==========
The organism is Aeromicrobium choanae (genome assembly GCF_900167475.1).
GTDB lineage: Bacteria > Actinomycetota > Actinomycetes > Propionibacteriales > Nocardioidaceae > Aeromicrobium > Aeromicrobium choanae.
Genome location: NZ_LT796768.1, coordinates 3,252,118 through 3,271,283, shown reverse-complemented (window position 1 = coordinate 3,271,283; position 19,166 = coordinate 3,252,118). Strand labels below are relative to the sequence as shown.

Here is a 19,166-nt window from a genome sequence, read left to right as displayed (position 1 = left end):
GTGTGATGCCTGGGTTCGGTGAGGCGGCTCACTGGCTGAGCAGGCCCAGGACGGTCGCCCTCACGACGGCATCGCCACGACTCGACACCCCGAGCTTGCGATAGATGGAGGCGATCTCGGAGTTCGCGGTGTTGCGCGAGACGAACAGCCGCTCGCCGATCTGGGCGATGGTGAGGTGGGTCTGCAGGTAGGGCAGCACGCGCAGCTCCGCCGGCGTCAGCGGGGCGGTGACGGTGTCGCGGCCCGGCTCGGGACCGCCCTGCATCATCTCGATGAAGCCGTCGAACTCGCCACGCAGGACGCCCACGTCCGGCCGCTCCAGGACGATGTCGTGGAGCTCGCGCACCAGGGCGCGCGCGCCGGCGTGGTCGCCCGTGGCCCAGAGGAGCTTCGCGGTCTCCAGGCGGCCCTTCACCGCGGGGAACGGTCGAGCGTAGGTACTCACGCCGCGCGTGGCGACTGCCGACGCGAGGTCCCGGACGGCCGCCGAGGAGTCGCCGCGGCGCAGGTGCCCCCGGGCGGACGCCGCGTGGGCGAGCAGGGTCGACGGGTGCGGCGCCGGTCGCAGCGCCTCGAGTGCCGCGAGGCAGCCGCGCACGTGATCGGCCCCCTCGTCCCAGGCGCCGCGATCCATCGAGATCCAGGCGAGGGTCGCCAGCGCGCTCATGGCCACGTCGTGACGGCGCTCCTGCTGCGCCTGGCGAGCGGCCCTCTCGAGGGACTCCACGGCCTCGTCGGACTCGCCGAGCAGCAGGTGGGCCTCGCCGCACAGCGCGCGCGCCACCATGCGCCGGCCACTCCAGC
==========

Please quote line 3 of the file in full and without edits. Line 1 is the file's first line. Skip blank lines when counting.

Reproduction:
Genome location: NZ_LT796768.1, coordinates 3,252,118 through 3,271,283, shown reverse-complemented (window position 1 = coordinate 3,271,283; position 19,166 = coordinate 3,252,118). Strand labels below are relative to the sequence as shown.